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Journal of Nanomaterials
Volume 2010, Article ID 191058, 5 pages
Research Article

Low-Temperature Synthesis of Superconducting Nanocrystalline

1Department of Physics, Northern Illinois University, DeKalb, IL 60115, USA
2Material Science Division, Argonne National Laboratory, Argonne, IL 60439, USA
3Department of Metallurgical Engineering, University of Utah, Salt Lake City, UT 84112, USA

Received 14 October 2010; Accepted 31 December 2010

Academic Editor: Xuedong Bai

Copyright © 2010 Jun Lu et al. This is an open access article distributed under the Creative Commons Attribution License, which permits unrestricted use, distribution, and reproduction in any medium, provided the original work is properly cited.


Magnesium diboride (MgB2) is considered a promising material for practical application in superconducting devices, with a transition temperature near 40 K. In the present paper, nanocrystalline MgB2 with an average particle size of approximately 70 nm is synthesized by reacting LiBH4 with MgH2 at temperatures as low as 450°C. This synthesis approach successfully bypasses the usage of either elemental boron or toxic diborane gas. The superconductivity of the nanostructures is confirmed by magnetization measurements, showing a superconducting critical temperature of 38.7 K.

1. Introduction

The discovery of superconductivity in binary metallic boride, MgB2, with a transition temperature near 40 K has promoted a new interest in the area of fundamental and applied research on superconducting materials [16]. Considering its high critical temperature (high-Tc) coupled with the advantages of a large superconducting coherence length (5 nm) [7], weak-link-free grain boundaries [2], high critical current density in the range of 4–20 K, and large energy gap [8], MgB2 is a promising material for practical applications in superconducting devices.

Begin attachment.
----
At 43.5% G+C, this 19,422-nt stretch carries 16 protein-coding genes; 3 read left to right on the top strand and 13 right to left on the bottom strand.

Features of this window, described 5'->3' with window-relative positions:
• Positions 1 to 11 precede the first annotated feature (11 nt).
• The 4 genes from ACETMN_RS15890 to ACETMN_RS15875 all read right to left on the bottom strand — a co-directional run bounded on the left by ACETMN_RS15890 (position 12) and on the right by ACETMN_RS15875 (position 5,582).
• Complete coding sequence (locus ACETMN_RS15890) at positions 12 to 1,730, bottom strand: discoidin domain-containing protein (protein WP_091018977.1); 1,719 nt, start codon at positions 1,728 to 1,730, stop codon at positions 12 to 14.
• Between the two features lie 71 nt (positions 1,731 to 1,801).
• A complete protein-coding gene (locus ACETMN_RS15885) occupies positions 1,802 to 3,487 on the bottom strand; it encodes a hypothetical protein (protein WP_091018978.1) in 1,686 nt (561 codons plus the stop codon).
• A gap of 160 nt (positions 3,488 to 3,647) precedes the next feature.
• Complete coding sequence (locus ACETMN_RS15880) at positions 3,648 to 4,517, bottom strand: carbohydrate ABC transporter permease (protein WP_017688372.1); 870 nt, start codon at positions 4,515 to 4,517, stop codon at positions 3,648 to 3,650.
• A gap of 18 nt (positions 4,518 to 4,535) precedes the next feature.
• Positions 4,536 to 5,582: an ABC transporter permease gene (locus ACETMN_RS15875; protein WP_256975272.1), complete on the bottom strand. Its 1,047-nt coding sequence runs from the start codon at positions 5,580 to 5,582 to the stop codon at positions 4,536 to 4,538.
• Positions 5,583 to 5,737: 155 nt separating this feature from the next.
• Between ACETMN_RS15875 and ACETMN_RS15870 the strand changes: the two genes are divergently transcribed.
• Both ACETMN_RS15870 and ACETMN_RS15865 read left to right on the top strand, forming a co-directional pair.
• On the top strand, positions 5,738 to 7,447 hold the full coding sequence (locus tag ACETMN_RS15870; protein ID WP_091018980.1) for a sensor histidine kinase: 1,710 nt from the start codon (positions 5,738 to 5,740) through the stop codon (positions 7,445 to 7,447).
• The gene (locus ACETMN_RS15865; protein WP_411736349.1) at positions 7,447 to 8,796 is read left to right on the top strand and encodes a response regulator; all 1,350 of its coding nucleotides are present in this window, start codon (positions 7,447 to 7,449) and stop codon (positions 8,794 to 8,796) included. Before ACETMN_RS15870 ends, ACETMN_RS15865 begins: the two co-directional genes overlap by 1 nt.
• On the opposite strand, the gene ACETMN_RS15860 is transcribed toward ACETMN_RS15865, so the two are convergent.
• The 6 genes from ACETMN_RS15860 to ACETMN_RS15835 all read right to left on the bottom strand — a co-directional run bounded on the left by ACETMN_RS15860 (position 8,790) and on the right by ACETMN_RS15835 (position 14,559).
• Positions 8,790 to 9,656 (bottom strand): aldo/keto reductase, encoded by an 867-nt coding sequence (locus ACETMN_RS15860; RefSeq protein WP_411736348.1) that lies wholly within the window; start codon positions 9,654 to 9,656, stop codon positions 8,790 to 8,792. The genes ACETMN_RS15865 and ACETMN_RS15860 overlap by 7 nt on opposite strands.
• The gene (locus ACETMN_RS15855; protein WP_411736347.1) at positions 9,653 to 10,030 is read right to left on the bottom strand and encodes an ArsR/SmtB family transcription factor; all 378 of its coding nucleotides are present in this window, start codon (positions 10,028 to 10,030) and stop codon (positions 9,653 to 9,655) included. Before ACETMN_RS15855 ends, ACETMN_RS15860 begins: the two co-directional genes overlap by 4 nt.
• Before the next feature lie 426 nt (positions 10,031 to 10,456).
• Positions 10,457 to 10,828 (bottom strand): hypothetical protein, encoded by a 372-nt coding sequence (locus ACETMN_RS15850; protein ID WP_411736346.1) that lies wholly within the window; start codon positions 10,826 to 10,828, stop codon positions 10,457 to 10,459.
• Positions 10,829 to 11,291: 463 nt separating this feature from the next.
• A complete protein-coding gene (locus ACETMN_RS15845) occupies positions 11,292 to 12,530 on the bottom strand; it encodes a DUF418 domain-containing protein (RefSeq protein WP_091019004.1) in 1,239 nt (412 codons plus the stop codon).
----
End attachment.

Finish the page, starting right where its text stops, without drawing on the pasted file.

Traditionally, solid-state synthesis routes can be employed for the preparation of crystals, thin films, macroscopic wires, and tapes of this material. For instance, Canfield et al. [6] produced the first MgB2 wires by diffusion of magnesium vapor into boron fibers reinforced by a tungsten core that exhibited inductive self-field Jc value of 105 A/cm2 at 4.2 K. Although the solid-state synthesis method using elemental Mg and B has been successful in producing bulk MgB2 phase, high temperatures (>800°C) are needed to complete the reaction. The reason for the need of high temperature has been suggested to be the general chemical inertness of boron, which may be due to the strong boron-boron bonds in elemental boron ( kJ/mol) [9]. Except for the high temperature, there are two other concerns of this approach to synthesize MgB2 phase. On one hand, the high reactivity of Mg towards O2 at elevated temperatures requires these reactions to be performed under carefully controlled conditions, considering that doping or contamination of the MgB2 phase affects the superconducting transition temperature. On the other hand, the high volatility of Mg compared to that of B makes it difficult to control the stoichiometry and morphology of the product. On an attempt to produce MgB2 one-dimensional (1D) nanostructures, M. Nath and B. A. Parkinson [10] successfully prepared MgB2 nanowires and nanohelices by using diborane gas as a boron source at high temperatures. However, application of this approach is severely limited by the toxicity of diborane gas. It should be also noted that there are few reports on synthesis of nanostructured MgB2 by using a solution-based methods [11, 12]. There, postannealing at high temperatures under diborane gas is still required to obtain nanocrystalline MgB2. Therefore, finding a low-temperature and safe method to synthesize nanostructures of superconducting MgB2 remains a challenge.

Herein we report the synthesis of superconducting nanocrystalline MgB2 by the reaction of LiBH4 with MgH2 for the first time, according to the following reaction, which takes place at the temperature range of 350–450°C: This approach successfully bypasses the usage of either elemental boron or toxic diborane gas. The superconductivity of the synthesized MgB2 is confirmed by magnetization measurements.

2. Experimental Methods

The chemicals, MgH2 and LiBH4 powders, were purchased from Sigma-Aldrich Chemical Co. The purity of the reagent grade LiBH4 was 99.9%. The MgH2 powder was 95% pure and had particle size of 177~420 μm (40~80 mesh). Both chemicals are reactive with air and moisture. Therefore, they were stored and handled in an ultrahigh purity Argon (99.999%) filled glove box with <1 ppm oxygen and water concentrations.